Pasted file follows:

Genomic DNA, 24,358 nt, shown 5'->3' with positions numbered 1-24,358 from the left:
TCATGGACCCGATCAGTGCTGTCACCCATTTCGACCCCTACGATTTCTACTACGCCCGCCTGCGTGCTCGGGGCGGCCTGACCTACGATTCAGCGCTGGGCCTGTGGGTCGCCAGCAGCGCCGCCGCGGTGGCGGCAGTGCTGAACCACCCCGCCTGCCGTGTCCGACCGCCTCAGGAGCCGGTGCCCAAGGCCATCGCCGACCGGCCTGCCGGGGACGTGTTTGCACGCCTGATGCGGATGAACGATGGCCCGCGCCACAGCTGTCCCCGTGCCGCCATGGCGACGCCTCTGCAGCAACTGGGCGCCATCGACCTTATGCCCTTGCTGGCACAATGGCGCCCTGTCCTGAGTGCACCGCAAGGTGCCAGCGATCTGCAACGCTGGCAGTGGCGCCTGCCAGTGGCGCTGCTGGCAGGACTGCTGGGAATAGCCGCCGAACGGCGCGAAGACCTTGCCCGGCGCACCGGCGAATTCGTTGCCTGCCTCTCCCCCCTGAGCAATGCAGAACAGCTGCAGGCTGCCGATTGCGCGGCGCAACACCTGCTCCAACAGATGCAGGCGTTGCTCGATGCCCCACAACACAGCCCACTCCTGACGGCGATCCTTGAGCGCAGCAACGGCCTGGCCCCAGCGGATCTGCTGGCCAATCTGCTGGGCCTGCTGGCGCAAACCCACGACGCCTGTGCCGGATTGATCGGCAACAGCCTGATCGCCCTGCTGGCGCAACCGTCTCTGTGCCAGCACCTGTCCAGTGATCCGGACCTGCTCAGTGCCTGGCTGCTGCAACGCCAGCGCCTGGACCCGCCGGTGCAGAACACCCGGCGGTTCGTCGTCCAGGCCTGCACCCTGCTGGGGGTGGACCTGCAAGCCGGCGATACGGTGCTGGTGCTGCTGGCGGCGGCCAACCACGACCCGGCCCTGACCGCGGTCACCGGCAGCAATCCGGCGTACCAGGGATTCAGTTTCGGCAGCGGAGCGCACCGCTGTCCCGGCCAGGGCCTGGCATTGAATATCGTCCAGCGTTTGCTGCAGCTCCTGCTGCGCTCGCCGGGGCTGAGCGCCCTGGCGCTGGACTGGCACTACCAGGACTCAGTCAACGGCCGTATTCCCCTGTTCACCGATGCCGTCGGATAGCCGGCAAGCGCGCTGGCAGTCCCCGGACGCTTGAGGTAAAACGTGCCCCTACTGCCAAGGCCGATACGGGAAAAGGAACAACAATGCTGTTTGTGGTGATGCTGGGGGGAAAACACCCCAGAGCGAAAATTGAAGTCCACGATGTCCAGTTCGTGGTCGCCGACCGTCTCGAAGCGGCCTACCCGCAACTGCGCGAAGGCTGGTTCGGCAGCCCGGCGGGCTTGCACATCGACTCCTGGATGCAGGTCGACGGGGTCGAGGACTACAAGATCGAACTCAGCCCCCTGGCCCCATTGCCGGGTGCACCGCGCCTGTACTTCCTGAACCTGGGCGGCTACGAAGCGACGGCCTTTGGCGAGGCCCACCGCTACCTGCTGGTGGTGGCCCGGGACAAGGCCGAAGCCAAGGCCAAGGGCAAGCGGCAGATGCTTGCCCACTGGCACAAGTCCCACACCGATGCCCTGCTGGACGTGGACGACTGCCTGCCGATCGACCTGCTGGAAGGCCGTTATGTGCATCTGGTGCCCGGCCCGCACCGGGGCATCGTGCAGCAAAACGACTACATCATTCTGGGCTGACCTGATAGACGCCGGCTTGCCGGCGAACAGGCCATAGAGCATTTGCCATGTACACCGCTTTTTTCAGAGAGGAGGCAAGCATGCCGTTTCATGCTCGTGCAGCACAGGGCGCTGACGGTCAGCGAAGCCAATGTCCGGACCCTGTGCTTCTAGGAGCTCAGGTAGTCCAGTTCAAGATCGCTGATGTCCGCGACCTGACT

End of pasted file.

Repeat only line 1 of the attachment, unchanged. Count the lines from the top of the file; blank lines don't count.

Genomic DNA, 24,358 nt, shown 5'->3' with positions numbered 1-24,358 from the left: